Joshua Fisher (NASA), Richard Phillips (Indiana University), Edward R. Brzostek (West Virginia University), & Tom P. Evans (INdiana University)
Ecosystems are the primary mechanism by which the Earth removes fossil-fuel derived CO2 from the atmosphere. Nonetheless, as most gardeners and farmers know very well, the ability of plants to grow—and take up CO2—is typically limited by the amount of nutrients (i.e., nitrogen, phosphorus) available to plants. As one walks through a forest, unseen to us is a vast underground network of fungi that operates in a complex economy, whereby fungi scavenge for nutrients and trade them to trees in exchange for sugars. This helps the plants alleviate some of that nutrient deficiency; but, at the same time, the plants lose carbon that they could have otherwise used for growth. The amount of carbon required to “pay” the fungi for a given amount of nitrogen or phosphorus varies from fungi to fungi. Hence, this carbon-nutrient economy is complex with large implications on how ecosystems may or may not be able to soak up CO2 now and into the future.
Projections of the state of the Earth derive from Earth System Models, which formulate Earth processes into myriad mathematical equations run on powerful supercomputers. If processes are missing or the equations are wrong, then this may lead to error in the projections. Currently, these models have not yet included the plant-fungi nutrient economy, primarily because we have not had the key measurements upon which to construct the mathematical equations, until now. Our science team has developed cutting-edge techniques to measure the carbon and nutrient flows between the soil and plants, mediated through plants and fungi, thus enabling the advancement of the modeling of the Earth System. Our project will add this nutrient economy to the models, resulting in significant advances of Earth System Models and understanding of how plants, fungi, and their carbon-nutrients feedback to one another, and to the Earth System as a whole.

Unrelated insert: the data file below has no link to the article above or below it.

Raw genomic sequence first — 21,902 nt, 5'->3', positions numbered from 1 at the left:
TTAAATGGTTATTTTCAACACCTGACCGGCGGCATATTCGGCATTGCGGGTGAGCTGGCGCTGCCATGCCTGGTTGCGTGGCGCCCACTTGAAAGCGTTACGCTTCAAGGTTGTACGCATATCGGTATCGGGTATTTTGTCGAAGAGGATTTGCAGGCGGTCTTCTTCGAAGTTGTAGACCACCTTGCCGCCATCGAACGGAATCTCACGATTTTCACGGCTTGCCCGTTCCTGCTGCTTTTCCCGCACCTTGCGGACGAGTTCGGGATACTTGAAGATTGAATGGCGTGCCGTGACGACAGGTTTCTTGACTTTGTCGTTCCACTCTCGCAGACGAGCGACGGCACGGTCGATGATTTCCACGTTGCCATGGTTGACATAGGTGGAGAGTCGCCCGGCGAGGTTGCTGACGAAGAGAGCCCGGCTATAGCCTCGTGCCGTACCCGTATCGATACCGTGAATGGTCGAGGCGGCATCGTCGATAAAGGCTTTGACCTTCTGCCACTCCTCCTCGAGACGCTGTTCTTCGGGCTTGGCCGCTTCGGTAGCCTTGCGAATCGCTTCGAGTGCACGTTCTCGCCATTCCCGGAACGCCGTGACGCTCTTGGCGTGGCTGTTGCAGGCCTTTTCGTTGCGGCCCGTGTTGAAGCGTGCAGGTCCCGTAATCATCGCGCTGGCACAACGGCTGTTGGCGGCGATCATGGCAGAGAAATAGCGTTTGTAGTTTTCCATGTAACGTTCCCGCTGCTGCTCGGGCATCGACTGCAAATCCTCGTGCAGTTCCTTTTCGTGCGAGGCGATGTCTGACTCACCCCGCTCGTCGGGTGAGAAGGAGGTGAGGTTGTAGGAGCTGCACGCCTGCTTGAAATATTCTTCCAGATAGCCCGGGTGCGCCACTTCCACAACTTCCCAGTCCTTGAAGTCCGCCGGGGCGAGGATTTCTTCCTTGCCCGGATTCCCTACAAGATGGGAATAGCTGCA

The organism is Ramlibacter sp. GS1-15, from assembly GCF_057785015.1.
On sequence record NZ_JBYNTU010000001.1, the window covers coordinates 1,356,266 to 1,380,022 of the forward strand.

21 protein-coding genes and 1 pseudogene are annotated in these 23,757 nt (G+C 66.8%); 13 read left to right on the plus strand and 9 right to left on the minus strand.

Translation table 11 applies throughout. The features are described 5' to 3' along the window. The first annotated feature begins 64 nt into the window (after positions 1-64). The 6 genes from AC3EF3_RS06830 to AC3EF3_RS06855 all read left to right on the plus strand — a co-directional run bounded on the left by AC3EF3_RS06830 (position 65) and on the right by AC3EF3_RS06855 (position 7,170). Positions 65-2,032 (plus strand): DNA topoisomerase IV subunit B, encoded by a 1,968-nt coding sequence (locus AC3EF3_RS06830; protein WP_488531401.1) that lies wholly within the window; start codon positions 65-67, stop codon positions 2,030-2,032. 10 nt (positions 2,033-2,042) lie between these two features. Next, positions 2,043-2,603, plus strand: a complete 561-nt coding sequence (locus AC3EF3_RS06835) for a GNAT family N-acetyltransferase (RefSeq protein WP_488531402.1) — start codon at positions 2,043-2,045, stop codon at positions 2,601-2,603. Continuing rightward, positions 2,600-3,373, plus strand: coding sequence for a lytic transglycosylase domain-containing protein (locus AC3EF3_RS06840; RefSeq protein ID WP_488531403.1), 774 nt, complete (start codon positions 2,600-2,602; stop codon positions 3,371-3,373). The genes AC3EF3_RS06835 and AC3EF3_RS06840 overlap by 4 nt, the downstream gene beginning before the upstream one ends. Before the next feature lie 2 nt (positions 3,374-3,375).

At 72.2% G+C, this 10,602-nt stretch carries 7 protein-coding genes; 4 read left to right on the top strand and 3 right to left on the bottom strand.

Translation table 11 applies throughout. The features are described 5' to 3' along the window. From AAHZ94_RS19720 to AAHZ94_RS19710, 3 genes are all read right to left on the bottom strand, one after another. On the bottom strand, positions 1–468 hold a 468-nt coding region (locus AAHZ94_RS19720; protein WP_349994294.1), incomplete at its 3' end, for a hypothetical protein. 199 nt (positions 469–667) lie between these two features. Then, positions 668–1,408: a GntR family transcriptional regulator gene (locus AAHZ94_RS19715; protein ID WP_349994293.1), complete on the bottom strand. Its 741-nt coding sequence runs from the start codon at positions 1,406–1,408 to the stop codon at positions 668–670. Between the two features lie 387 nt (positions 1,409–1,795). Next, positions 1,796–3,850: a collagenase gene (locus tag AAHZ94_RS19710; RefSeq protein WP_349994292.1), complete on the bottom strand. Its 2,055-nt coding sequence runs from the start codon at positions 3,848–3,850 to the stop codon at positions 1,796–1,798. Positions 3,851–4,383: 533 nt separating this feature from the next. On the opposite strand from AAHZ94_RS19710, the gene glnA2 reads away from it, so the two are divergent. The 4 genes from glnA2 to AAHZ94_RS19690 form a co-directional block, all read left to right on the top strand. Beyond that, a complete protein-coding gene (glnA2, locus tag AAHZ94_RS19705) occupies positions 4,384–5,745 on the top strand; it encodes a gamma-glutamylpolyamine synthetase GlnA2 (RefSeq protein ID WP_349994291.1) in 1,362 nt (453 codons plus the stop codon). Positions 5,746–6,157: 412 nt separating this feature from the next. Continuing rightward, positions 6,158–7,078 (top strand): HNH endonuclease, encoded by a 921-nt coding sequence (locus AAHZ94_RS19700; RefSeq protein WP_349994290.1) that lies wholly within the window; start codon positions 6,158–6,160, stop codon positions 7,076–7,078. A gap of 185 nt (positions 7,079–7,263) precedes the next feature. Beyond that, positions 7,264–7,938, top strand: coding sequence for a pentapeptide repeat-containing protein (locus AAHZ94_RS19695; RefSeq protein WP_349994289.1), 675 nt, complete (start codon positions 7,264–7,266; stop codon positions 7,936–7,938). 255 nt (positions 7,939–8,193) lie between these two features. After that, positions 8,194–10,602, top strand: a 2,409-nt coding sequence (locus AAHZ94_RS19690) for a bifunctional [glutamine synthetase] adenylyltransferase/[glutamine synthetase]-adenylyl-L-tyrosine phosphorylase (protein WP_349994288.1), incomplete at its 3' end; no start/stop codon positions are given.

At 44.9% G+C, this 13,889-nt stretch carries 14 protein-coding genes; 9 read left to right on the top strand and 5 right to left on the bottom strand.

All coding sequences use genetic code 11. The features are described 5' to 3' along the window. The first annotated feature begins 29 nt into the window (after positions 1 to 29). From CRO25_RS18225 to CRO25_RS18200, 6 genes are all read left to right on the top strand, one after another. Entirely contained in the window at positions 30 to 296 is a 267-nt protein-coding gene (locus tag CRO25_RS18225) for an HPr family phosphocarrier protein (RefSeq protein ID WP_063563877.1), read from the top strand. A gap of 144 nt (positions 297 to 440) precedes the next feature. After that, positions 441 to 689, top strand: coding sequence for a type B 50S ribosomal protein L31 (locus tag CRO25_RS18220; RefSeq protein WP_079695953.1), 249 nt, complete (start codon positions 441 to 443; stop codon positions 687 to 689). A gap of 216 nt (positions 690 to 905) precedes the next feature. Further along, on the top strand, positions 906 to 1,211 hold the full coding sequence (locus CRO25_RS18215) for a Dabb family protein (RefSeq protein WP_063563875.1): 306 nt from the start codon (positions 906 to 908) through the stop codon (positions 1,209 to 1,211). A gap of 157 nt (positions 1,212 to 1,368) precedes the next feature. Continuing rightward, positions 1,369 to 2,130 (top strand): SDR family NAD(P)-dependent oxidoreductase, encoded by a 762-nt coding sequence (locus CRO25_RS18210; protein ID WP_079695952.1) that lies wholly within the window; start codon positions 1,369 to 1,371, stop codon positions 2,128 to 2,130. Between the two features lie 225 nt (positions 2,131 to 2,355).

The key science questions we seek to address, focusing primarily on temperate forests, include:
- How do belowground processes affect the spatial and temporal patterns of forest C sequestration, C–N–P cycling, and vegetation response?
- How does the C cost for plant N and P acquisition control productivity and vary between sites/regions with high versus low nutrient quality?
- To what degree does inclusion of mycorrhizae increase the ability of Earth System Models to predict land–atmosphere C fluxes across spatial and temporal scales?